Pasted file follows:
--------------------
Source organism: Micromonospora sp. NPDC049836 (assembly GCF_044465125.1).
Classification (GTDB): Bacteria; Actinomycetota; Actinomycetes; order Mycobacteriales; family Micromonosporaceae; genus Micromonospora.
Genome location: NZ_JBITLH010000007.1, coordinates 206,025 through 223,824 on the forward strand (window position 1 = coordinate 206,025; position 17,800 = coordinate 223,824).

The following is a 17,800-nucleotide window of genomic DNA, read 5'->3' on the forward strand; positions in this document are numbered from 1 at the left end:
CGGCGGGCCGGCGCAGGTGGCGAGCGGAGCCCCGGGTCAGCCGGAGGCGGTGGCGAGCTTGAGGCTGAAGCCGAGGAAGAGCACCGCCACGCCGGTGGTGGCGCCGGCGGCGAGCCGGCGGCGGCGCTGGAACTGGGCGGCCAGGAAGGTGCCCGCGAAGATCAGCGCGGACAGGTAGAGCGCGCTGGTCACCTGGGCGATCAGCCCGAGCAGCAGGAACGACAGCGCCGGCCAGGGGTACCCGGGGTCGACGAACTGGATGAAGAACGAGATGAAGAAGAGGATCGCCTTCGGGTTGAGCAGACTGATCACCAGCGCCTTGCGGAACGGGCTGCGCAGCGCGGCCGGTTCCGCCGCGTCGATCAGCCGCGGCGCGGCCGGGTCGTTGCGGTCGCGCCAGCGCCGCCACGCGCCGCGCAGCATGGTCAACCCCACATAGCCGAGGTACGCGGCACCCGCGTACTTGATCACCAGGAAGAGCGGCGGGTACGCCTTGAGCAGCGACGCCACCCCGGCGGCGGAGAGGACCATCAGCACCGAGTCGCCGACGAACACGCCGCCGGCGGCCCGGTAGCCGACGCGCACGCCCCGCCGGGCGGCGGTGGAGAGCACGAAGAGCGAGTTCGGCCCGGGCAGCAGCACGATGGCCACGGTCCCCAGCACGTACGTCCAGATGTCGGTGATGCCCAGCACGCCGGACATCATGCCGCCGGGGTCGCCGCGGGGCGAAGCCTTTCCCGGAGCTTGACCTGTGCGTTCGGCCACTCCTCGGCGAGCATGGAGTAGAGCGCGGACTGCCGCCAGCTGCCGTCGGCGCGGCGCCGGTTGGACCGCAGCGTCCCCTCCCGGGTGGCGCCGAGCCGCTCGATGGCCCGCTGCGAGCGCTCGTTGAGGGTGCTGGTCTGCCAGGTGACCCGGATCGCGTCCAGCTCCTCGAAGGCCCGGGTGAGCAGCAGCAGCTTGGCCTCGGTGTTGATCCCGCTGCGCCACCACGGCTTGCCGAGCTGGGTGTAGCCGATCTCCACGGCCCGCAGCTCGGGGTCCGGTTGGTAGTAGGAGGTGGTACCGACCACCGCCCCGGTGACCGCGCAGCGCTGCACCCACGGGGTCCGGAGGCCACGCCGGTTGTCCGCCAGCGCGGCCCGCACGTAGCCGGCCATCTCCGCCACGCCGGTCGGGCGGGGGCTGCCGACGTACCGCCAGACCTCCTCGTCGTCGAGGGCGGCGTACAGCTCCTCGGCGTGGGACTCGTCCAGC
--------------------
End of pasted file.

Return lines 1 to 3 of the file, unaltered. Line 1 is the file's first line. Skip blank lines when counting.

Source organism: Micromonospora sp. NPDC049836 (assembly GCF_044465125.1).
Classification (GTDB): Bacteria; Actinomycetota; Actinomycetes; order Mycobacteriales; family Micromonosporaceae; genus Micromonospora.
Genome location: NZ_JBITLH010000007.1, coordinates 206,025 through 223,824 on the forward strand (window position 1 = coordinate 206,025; position 17,800 = coordinate 223,824).